System Focus: Why Today's Underground Club Music Sounds Cybernetic

Celestial Trax's Ride or Die

There has been a slow but sure shift in the way the underground talks about one of its key areas: "dance music" has become "club music." The major reason for this is probably that it differentiates it from Electronic Dance Music (EDM), the name that, despite its generality, has come to stick more specifically to the recent explosion of big name, big crowd, big show parties held outdoors, particularly across the U.S. "Club music" is not that—it's a more intimate, enclosed environment, both in the physical spaces it describes and in the community that enters and honors those spaces, whether real or imagined...

DJ New Jersey Drone's Energy EP
This kind of music was pioneered by transatlantic labels like Night Slugs, Fade to Mind, and Keysound, and mixes together rebooted ballroom/vogue house and the new wave of instrumental grime, all with a stark, hi-tech machine sheen. It was soon developed further on tight, intense and ice-cold shorter releases by artists on London's Liminal Sounds such as Brooklyn-based producer Copout, and particularly those on fellow UK label Her Records, such as DJ Double M, Sudanim, CYPHR and Kid Antoine. It's a style that is enjoyed by the sort of musicians and fans who don't like to name styles, but instead allude to hybridities of aging categories like house, techno and grime...
Korma's ZGMF​-​X19A
What makes this music so good to run to? It has a high tempo which keeps urging you relentlessly forward. But it's more than that. It embodies progress and athleticism in its very sound (unsurprisingly, it's the soundtrack to health goth) not in a merely beautiful way, but with a frightening dose of the sublime too. Because as in both running and culture, forward motion isn't nice, easy, or moral—it's laced with anti-humanistic pain, aggression and dissolution, crashing euphoria and dysphoria together in a bodily blur of hormones and neurotransmitters. As muscles grow and become more supple, as lungs become cleaner and the brain less resistant, so technoculture improves: motors, alloys and power supplies increase in efficiency, pixels shrink and multiply, and digital intelligence grows more independent of yesterday's humanity. Organic, machine—it's all the same in the struggle of kinetic matter. All this seems apt as I schlep my loathsome fleshform across the tarmac in a futile bid to flourish, or at least survive the oncoming war...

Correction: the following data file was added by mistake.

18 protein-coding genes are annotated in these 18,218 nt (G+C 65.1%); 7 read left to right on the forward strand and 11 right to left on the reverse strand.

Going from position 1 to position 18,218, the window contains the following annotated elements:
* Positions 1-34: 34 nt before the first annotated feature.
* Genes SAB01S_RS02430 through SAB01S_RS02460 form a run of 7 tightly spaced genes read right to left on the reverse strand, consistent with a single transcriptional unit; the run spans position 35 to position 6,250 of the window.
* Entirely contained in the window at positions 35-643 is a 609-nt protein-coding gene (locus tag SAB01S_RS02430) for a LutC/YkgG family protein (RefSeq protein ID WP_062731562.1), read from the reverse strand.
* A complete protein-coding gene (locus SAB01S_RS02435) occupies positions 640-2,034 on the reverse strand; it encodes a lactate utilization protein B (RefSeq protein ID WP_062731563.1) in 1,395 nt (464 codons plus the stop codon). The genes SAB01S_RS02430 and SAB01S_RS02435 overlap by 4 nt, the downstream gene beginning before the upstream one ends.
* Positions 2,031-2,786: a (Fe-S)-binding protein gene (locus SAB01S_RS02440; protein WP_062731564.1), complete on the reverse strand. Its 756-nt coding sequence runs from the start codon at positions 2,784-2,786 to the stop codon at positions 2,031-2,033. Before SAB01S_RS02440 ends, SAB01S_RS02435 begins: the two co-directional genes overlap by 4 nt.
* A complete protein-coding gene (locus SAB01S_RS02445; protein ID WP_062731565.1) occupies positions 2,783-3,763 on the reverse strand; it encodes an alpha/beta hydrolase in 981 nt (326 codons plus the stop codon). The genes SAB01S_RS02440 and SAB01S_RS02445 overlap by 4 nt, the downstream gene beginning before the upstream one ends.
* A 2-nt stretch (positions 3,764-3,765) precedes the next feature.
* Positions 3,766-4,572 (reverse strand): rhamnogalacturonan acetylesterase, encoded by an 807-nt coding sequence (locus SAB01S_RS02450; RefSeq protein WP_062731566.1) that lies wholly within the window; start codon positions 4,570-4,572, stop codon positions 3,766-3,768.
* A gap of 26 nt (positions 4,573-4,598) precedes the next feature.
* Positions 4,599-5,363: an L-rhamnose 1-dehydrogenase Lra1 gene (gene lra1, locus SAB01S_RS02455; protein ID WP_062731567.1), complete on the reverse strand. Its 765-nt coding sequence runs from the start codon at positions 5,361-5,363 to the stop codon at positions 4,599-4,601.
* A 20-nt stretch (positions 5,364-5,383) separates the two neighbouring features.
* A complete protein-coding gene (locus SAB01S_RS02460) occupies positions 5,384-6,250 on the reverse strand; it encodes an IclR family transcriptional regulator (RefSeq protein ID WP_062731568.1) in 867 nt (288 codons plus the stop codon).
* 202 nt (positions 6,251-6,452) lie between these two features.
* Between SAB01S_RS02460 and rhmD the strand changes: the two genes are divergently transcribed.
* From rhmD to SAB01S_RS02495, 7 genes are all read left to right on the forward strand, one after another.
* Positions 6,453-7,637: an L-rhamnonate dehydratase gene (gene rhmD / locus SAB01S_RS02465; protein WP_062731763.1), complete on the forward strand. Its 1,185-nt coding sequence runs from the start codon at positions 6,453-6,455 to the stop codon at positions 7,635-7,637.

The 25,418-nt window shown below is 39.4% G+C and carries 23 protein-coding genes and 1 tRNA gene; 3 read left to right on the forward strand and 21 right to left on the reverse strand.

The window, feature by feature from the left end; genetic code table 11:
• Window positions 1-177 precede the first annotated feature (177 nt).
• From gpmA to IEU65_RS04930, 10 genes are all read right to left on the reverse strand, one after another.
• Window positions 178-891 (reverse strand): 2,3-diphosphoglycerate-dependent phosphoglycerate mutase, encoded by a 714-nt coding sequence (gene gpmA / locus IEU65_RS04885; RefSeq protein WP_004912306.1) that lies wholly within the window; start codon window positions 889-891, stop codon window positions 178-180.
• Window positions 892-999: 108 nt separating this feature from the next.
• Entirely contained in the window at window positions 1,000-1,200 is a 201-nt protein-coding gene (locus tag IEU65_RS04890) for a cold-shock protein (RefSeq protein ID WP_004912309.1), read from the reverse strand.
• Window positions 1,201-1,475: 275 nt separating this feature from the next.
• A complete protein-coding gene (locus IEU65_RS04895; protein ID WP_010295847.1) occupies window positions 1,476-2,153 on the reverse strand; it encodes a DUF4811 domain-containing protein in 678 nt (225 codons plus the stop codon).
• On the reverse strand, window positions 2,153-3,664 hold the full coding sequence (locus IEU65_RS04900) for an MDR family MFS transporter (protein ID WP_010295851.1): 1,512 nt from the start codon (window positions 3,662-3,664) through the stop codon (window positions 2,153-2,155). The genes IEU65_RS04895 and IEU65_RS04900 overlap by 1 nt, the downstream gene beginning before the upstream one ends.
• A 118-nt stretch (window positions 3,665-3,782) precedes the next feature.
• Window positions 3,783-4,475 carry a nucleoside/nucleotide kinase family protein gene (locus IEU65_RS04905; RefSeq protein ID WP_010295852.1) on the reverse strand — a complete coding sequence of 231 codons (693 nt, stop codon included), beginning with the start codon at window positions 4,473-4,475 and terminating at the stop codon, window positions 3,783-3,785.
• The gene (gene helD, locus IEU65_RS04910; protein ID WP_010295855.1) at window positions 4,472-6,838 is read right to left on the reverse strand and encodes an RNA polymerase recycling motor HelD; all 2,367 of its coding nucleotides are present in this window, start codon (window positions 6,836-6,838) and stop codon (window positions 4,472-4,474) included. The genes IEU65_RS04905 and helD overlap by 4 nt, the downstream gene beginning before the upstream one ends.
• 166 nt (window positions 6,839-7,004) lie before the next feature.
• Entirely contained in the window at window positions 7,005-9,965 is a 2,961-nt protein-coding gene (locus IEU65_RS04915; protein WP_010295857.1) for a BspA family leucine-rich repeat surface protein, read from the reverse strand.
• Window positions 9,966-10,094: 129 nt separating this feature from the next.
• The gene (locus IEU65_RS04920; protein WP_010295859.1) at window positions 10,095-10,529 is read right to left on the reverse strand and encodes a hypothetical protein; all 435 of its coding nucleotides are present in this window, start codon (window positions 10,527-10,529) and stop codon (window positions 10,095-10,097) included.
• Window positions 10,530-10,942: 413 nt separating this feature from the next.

Cloaka's Adapt
One particularly fascinating and powerful release is Lit Internet's Angelysium, which features collaborations with some of the producers on the _VIRALITY compilation as well as South London producer Endgame (who was in last month's tresillo column). Cinematic almost to the point of telling a story, if Angelysium ever gets into a groove, it's likely to vanish suddenly into the vast mists, giant machinery and assorted percussive enigmas. The empty spaces that characterise the stop-start textures of eski grime become yawning chasms thick with tension and potential assailants, yet also with melancholic distance.
Lit Internet's Angelysium
All this is just another reason why the category "club," while it does a lot to hone in on specific and, in many ways, desirable qualities in dance music, can only go so far. "Dance" is a more intangible, open-ended concept, something that can happen anywhere and is directly related to the body and activities like running and other forms of exercise, the body being even more intimate and present than the club that might temporarily enclose it. Dance is music that moves you.